Sustainable Development Goal 13
Take urgent action to combat climate change and its impacts.
The 2015 Paris Agreement has been ratified by 186 nations that pledged to address the threats presented by climate change. All these countries have committed to specific measures to prevent the worst impacts and to adapt to a changing climate, but much more must be done to keep global temperature rise well below 2 degrees Celsius, or ideally closer to 1.5 degrees Celsius.
Addressing climate change is central to WRI’s work and to our global Strategic Plan. WRI’s Climate Program is focused on accelerating the transition to a low-carbon and climate-resilient world, at the pace and scale commensurate with the goals of the Paris Agreement. WRI hosts the NDC Partnership, which is supporting over 50 countries in delivering on and enhancing their Nationally Determined Contributions (NDCs). WRI is also supporting countries through guidance, case studies and data to help them identify long-term, low-carbon development strategies; to link their NDCs with their long-term strategies; and to build their resilience to climate impacts. Our technical assistance strengthens institutional capacities and awareness to catalyze transformative approaches to reduce emissions and adapt to climate change (SDG 13.3). WRI’s ClimateWatch platform provides the latest data, tools and maps to assess and compare progress towards climate goals.
WRI serves as managing partner of the Global Commission on Adaptation, which is accelerating adaptation action and building political support for climate resilience. Our PREPdata platform displays data visualizations to support increased climate resilience, and the Urban Community Resilience Assessment amplifies vulnerable communities’ voices in decision-making to advance effective, equitable and resilient urban development.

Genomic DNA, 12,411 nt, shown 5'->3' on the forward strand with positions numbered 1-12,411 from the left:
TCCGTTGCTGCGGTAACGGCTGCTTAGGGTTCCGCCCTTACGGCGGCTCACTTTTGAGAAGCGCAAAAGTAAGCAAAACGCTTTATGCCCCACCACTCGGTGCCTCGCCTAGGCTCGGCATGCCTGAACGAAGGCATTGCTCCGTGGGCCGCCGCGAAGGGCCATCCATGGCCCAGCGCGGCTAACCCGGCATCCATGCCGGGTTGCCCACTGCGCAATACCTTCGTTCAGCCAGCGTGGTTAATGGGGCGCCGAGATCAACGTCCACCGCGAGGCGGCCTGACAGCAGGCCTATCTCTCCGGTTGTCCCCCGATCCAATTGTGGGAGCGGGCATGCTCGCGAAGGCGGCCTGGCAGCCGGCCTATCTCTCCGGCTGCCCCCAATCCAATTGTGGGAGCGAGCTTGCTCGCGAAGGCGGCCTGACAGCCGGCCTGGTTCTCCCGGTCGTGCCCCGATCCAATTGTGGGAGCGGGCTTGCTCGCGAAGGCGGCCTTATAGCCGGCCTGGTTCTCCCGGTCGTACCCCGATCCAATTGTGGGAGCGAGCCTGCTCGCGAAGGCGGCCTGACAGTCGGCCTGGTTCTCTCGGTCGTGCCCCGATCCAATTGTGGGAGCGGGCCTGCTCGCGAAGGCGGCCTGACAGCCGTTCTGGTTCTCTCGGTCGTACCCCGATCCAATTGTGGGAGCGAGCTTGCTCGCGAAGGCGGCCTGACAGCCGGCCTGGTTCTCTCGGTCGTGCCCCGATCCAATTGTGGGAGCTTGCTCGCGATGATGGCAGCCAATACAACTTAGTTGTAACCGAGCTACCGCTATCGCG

Our Forests and Water programs use advanced data technologies to forge solutions that protect water and terrestrial ecosystems and build resilient communities (SDG 13.1, SDG 13.3). WRI Ross Center for Sustainable Cities produces research for urban leaders on how to create resilient, low-carbon cities. The WRI Finance Center is working to shift private and multilateral financial flows towards sustainable activities, while encouraging high-income countries to meet their climate finance commitments (SDG 13.A).
Our Land and Resource Rights Practice shows how securing community land rights supports SDGs 13 and 15. Tenure-secure community land promotes forest conservation and climate mitigation, while titling indigenous peoples’ land can significantly reduce clearing and disturbance. Indigenous communities granted tenure security can play a key role in protecting forests that act as carbon sinks (SDG 13 and 15).
Coffee farmers face a double threat from climate change and dropping prices. But a group of Costa Rican farmers are finding solutions and transforming their corner of the industry.
One new finding from the Global Commission on Adaptation: Investing $1.8 trillion globally in adaptation from 2020 to 2030 could generate $7.1 trillion in total net benefits.
Sovereign parametric insurance can finance disaster response when extreme weather events like droughts or hurricanes cause emergencies in developing countries.
WRI President and CEO Dr. Andrew Steer recently joined the IMF Podcast to explore ways fiscal policies can help countries implement climate strategies. The big takeaway: Done smartly, rapidly reducing greenhouse gas emissions will actually benefit the economy.
With the U.S. Congress largely silent on the subject of ambitious climate legislation—at least since the 2009 push for a federal cap-and-trade program—the idea of a Green New Deal has stirred attention to climate change like never before.
Investors increasingly view global sustainability challenges as material to long-term financial performance, as the visible impacts of climate change—extreme heat, droughts, floods and sea level rise—become ever clearer. But do they have enough information to manage the risks and capitalize on the opportunities of a world in transition?
There is a strong and compelling environment and development case to be made for securing indigenous and community lands. Securing collective land rights offers a low-cost, high-reward investment for developing country governments and their partners to meet national development objectives and the 17 Sustainable Development Goals. Securing community lands is also a cost-effective climate mitigation measure for countries when compared to other carbon capture and storage approaches.